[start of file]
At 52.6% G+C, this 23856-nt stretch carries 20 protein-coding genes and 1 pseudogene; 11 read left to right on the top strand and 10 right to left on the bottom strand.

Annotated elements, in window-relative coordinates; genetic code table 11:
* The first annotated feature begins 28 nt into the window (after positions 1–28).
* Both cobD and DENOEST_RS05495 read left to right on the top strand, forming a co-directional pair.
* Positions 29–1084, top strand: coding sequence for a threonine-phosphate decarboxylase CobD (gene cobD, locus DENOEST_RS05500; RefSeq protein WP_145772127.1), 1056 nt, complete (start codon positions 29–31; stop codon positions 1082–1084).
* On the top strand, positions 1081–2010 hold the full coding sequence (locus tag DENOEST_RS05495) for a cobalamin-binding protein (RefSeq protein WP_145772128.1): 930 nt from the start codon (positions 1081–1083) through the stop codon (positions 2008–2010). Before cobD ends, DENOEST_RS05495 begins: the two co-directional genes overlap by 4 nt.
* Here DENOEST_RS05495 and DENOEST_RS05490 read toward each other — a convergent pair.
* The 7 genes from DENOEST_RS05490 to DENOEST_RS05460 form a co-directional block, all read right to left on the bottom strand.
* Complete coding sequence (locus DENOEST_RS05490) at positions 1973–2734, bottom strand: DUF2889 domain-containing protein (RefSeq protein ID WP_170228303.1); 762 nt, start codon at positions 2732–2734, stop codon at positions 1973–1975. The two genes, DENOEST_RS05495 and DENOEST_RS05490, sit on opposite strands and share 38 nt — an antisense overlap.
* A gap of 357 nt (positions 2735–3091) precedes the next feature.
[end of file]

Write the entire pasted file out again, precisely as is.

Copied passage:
At 52.6% G+C, this 23856-nt stretch carries 20 protein-coding genes and 1 pseudogene; 11 read left to right on the top strand and 10 right to left on the bottom strand.

Annotated elements, in window-relative coordinates; genetic code table 11:
* The first annotated feature begins 28 nt into the window (after positions 1–28).
* Both cobD and DENOEST_RS05495 read left to right on the top strand, forming a co-directional pair.
* Positions 29–1084, top strand: coding sequence for a threonine-phosphate decarboxylase CobD (gene cobD, locus DENOEST_RS05500; RefSeq protein WP_145772127.1), 1056 nt, complete (start codon positions 29–31; stop codon positions 1082–1084).
* On the top strand, positions 1081–2010 hold the full coding sequence (locus tag DENOEST_RS05495) for a cobalamin-binding protein (RefSeq protein WP_145772128.1): 930 nt from the start codon (positions 1081–1083) through the stop codon (positions 2008–2010). Before cobD ends, DENOEST_RS05495 begins: the two co-directional genes overlap by 4 nt.
* Here DENOEST_RS05495 and DENOEST_RS05490 read toward each other — a convergent pair.
* The 7 genes from DENOEST_RS05490 to DENOEST_RS05460 form a co-directional block, all read right to left on the bottom strand.
* Complete coding sequence (locus DENOEST_RS05490) at positions 1973–2734, bottom strand: DUF2889 domain-containing protein (RefSeq protein ID WP_170228303.1); 762 nt, start codon at positions 2732–2734, stop codon at positions 1973–1975. The two genes, DENOEST_RS05495 and DENOEST_RS05490, sit on opposite strands and share 38 nt — an antisense overlap.
* A gap of 357 nt (positions 2735–3091) precedes the next feature.